Co-pending U.S. patent application Ser. No. 11/874,962 discloses techniques whereby a computer may maintain simultaneous connections with a plurality of wireless networks using a single radio. In accordance with these techniques, a computer may establish a connection with a first wireless network, such as an 802.11 network through which the computer may connect with the Internet, at the same time that the computer maintains a connection with a second wireless network, such as an 802.11 mesh or other 802.11 ad hoc network or one or more other devices, using a single radio. As a result, the computer may support functions possible only with simultaneous connections to two or more wireless networks via a single radio. For example, a computer may establish simultaneous connections with two or more wireless networks while the computer is moving (e.g., while traveling in a vehicle) and switch seamlessly between the networks if a connection with one of the networks degrades, may simultaneously participate in two wireless or other ad hoc networks and serve as an interconnection between the networks, or may operate as an access point for a first wireless network while simultaneously maintaining a client connection to a second wireless network.

A computer equipped with this capability typically includes a set of programmed instructions that, when executed by the computer, provides an operating system for the computer. Radio hardware (e.g., a wireless network interface card, or NIC) employed by the computer may be constructed and arranged to send and receive wireless signals for communication with at least one device in a wireless network. The computer may include a driver and/or other programmed instructions through which it communicates with the radio hardware. For example, radio hardware may be made available by an independent vendor who also provides the driver and/or other programmed instructions through which the computer (e.g., the operating system and/or other programmed procedures) may communicate with, and invoke various functionality provided by, the radio. These programmed instructions are referred to herein for convenience as a “miniport driver,” although they need not be provided entirely in the form of a driver and may include any component(s) comprising a hardware interface adapted to communicate with radio hardware, provide control signals to radio hardware, and/or receive information regarding wireless signals received by radio hardware from one or more wireless networks.

In accordance with the techniques described in the above-referenced co-pending application, a miniport driver may be capable of presenting a plurality of virtual “ports” to the operating system on a computer, with each port being a virtual representation of a corresponding wireless network. As such, the operating system may initiate connections with, and receive signals from, a different wireless network on each port.

SUMMARY OF INVENTION

Some embodiments of the invention provide an interface between an operating system and/or other programmed instructions executing on a computer and a miniport driver configured to communicate with radio hardware, to implement various wireless connectivity-related functionality. Such functionality may be implemented or provided by, for example, the radio hardware and/or miniport driver, and the interface may enable the operating system and/or other programmed instructions to invoke the functionality so that the computer may employ it (e.g., on a user's behalf). For example, in some embodiments, the functionality includes a capability whereby a computer may maintain simultaneous connections on a plurality of wireless networks using a single radio. In some embodiments, the functionality includes a capability whereby a computer may function not only as a station on a wireless network (e.g., as a wireless client which gains access to a network, such as the Internet, through an access point), but also as an access point, so that one or more other devices capable of wireless connectivity may gain access to a network (e.g., the Internet) via the computer.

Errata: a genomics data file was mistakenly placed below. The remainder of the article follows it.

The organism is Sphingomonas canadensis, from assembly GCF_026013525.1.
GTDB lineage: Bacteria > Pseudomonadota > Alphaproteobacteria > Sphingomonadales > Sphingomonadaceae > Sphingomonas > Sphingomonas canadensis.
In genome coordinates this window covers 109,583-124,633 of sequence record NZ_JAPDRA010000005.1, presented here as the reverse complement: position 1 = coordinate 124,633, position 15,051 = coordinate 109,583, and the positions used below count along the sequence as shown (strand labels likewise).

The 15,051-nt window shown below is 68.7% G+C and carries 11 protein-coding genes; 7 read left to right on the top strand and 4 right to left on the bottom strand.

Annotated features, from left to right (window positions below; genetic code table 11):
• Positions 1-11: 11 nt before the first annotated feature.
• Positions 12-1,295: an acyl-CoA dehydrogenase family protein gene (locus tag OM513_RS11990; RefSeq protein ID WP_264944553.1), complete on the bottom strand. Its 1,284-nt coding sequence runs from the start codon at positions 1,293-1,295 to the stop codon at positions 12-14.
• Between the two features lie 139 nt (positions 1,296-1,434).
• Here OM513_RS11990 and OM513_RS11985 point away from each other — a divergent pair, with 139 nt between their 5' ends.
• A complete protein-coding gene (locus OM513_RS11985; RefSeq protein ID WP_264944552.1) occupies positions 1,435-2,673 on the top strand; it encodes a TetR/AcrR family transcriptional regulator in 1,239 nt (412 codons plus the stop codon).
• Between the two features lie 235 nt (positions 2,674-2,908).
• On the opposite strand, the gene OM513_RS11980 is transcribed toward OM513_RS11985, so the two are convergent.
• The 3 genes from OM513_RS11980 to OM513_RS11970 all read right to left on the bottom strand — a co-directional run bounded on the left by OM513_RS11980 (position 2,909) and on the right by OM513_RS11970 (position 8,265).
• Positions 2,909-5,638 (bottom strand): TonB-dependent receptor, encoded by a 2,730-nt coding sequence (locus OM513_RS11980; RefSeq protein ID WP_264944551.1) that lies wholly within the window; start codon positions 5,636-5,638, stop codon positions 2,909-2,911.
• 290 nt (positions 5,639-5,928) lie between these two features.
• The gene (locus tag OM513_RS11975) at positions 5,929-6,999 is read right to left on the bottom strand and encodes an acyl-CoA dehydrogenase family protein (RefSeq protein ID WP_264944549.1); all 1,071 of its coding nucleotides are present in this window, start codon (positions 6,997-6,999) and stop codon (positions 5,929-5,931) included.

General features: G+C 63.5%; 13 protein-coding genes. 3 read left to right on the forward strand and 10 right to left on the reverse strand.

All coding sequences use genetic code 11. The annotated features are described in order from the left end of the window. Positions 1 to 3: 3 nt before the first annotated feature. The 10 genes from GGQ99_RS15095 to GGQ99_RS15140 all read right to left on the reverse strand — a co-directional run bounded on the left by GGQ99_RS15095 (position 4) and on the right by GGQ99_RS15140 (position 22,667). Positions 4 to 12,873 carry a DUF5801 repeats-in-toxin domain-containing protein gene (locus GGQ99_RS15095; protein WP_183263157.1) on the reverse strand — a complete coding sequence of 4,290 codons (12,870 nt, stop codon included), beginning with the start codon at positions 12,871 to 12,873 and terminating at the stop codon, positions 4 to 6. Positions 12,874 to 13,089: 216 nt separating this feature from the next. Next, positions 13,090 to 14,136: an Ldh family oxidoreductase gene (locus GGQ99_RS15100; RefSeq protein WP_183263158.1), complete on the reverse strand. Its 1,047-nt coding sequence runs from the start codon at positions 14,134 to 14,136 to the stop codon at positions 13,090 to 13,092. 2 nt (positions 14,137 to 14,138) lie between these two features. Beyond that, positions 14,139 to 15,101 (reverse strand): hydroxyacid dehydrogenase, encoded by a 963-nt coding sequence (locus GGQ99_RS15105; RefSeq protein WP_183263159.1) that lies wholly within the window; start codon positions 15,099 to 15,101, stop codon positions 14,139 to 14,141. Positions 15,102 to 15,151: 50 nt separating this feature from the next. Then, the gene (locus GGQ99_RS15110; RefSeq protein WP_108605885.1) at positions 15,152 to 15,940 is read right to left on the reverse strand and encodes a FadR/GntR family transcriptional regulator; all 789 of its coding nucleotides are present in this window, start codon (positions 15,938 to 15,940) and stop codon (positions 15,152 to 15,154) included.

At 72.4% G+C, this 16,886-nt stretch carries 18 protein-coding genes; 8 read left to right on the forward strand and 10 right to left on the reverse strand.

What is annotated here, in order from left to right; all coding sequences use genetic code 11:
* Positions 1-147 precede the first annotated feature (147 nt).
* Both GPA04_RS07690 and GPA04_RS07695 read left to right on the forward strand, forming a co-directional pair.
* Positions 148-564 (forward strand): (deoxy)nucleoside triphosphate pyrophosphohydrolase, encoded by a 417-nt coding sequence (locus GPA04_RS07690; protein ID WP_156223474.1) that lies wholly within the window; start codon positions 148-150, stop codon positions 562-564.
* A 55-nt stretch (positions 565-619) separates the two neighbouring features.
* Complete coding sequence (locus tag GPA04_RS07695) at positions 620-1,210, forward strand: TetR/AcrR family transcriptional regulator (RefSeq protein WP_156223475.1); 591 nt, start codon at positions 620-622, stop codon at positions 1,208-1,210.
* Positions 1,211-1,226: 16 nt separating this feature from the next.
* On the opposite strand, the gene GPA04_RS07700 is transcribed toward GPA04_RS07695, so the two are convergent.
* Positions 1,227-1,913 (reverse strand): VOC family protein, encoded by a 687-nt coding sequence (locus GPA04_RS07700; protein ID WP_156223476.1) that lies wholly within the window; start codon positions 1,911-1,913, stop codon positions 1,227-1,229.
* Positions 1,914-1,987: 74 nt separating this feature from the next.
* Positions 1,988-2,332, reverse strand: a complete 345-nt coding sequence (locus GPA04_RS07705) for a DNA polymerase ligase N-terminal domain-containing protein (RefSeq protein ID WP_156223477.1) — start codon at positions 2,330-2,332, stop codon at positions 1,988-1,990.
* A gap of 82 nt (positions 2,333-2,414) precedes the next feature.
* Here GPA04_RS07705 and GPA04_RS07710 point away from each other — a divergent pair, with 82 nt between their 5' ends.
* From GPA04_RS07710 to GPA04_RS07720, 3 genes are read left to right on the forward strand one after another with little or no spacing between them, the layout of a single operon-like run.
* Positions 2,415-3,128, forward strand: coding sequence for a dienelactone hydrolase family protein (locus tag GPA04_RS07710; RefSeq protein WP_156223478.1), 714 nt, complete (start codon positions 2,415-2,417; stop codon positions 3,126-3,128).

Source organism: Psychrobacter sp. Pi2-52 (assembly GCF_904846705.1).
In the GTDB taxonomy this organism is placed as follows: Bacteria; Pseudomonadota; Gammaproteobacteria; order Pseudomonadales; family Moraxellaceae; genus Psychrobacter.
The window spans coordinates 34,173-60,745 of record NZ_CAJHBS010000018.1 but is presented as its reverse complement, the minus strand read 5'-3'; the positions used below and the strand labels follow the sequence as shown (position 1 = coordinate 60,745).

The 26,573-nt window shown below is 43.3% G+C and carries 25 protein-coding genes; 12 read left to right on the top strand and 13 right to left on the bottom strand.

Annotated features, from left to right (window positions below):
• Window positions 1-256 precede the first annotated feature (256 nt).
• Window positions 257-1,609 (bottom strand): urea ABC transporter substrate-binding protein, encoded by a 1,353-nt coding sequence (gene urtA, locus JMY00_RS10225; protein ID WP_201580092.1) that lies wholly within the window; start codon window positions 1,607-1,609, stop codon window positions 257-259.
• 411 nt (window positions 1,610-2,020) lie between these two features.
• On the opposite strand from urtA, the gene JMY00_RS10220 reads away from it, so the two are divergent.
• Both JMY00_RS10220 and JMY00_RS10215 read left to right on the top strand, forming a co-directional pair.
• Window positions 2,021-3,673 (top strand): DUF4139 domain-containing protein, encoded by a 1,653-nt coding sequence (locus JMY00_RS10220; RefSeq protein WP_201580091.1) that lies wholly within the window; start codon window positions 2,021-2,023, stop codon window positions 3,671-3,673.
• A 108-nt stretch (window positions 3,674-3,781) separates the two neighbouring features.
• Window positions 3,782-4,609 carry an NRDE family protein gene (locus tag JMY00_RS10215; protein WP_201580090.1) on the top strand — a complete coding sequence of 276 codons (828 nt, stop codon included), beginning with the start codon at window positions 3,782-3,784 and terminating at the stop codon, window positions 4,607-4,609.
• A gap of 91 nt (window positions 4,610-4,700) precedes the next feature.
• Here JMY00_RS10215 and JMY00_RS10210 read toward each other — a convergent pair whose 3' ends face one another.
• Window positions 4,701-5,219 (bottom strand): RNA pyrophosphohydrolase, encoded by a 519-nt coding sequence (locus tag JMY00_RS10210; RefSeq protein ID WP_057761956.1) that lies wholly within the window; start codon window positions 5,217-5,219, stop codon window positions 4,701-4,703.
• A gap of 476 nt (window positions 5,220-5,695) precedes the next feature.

An interface implemented in accordance with aspects of the current invention may take any of numerous forms. For example, in some embodiments, an interface may be implemented via programmed instructions, such as via one or more drivers that pass information and/or instructions between the operating system and the miniport driver. It should be appreciated, however, that the invention is not limited to such an implementation, as an interface may be implemented using hardware, software or any suitable combination thereof. When implemented as one or more drivers, each driver may be separate from, integrated with, or form a part of the operating system and/or miniport driver. For example, one or more of the drivers may form part of the operating system. The invention is not limited to any particular implementation.

In accordance with some embodiments of the invention, the interface includes one or more components that provide the capability to invoke functions or features implemented or provided by a miniport driver and/or radio hardware. For example, in some embodiments, one or more interface components may be capable of issuing calls to functions implemented by a miniport driver. A call may, for example, be accomplished using one or more objects or data constructs referred to herein for convenience as object identifiers, or OIDs. An OID is a conventional vehicle which may be employed to make a function call to one or more components that implement the Network Driver Interface Specification (NDIS). In general, NDIS provides a library of functions which are conventionally employed by miniport drivers as well as higher-lever protocol drivers. An OID may, for example, be used to transfer information between components that implement the NDIS specification. For example, an OID may be used to query information accessible to a miniport driver (e.g., information about the driver's or underlying radio hardware's overall capabilities or current status) and/or set certain variables employed by a miniport driver or underlying radio hardware (e.g., optional features the miniport driver should enable on the radio hardware and/or settings for a particular transmission). Of course, the invention is not limited to employing one or more OIDs (or any other form of object or data construct) to invoke functionality and transfer information between components, as any suitable vehicle(s) and/or technique(s) may be employed.